Another important finding was that although all the English learners were perceived as having a first language (L1) accent (Brazilian Portuguese), this was not an issue when understanding their speech. This is also important because it tells us that having L1 accent is not a problem when communicating in the L2. This can be surprising to some who falsely believe they need to lose their L1 accent in order to be fluent in the L2. We have always believed that “accent reduction” courses do not really have a place in language learning, and our study provides evidence to support this belief.

If you’re interested in learning more about how drama/theatre can improve speaking skills in a second language, you can watch the video abstract of our study or read the article we have recently published in TESOL Quarterly. There, you will find more details about the study and its methodology. We also provide samples of the classroom activities we used.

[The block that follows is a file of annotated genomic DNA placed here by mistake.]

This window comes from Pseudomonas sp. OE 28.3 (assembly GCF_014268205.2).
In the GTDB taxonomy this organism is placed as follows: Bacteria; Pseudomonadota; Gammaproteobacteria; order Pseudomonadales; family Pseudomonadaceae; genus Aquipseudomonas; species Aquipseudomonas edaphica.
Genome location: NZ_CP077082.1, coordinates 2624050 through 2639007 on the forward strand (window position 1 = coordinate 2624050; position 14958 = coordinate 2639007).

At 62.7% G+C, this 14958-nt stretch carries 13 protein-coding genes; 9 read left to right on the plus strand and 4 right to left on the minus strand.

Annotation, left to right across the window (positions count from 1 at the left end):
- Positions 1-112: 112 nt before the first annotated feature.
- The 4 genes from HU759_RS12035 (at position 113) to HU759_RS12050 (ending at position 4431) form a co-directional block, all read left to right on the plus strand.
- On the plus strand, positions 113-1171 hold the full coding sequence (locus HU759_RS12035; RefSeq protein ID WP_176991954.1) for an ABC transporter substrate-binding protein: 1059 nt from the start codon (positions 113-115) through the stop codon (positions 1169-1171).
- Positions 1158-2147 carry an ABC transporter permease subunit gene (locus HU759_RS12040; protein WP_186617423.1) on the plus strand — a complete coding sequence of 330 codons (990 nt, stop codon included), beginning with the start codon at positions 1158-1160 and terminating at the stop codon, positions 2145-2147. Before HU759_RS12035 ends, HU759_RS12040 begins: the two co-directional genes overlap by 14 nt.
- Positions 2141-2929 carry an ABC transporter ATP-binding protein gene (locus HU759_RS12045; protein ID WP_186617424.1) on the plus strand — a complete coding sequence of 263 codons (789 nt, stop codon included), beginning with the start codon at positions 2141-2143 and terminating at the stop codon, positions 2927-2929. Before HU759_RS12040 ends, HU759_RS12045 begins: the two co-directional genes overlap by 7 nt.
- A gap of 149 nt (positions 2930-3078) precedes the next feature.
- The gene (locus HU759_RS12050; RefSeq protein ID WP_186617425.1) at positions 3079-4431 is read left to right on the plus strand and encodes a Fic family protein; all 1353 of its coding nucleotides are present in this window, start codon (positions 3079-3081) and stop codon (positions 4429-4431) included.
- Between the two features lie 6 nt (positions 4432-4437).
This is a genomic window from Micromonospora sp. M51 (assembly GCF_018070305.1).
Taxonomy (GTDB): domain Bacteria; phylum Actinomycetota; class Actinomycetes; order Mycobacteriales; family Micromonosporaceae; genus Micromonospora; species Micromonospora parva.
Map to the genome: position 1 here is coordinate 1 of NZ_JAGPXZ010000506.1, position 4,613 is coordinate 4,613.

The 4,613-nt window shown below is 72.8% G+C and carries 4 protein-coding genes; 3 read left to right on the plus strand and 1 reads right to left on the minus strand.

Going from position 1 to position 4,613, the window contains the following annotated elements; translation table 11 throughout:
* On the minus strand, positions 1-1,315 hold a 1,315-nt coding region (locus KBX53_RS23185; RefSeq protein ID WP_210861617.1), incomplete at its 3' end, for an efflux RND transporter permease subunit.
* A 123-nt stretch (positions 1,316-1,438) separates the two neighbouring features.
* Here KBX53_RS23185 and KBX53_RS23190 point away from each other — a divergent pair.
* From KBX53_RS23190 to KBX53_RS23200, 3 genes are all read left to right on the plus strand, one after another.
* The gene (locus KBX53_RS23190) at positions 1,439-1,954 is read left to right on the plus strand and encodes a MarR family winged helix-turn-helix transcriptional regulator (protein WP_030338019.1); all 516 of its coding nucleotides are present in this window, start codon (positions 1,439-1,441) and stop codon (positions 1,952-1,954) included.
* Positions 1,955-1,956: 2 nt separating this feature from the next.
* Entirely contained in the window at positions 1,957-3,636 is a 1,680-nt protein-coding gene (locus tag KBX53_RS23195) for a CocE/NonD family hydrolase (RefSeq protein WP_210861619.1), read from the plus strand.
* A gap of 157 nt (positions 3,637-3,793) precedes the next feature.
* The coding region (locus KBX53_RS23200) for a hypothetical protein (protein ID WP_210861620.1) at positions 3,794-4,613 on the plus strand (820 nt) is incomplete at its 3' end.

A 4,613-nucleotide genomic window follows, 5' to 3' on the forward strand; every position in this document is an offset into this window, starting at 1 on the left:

Angelica Galante is a doctoral candidate in Language and Literacies Education at the Ontario Institute for Studies in Education (OISE) at the University of Toronto and a sessional lecturer at York University. Her research interests include innovative pedagogical applications in language classrooms, drama in language learning, and plurilingual education. You can follow her on Twitter @GalanteAngelica and visit her website Breaking the Invisible Wall for samples of digital projects with language learners.

Ron I. Thomson is an Associate Professor of Applied Linguistics/TESL at Brock University, in St. Catharines, Ontario, Canada. His research spans L2 oral fluency and pronunciation development, computer-assisted pronunciation teaching, and ethics in pronunciation teaching. Ron is also the creator of English Accent Coach, a free evidence-based online tool that helps learners improve their pronunciation of English vowels and consonants.

© Angelica Galante and Ron I. Thomson 2016

Next post: Switching languages, mixing languages – or using languages? Saturday 25th June 2016.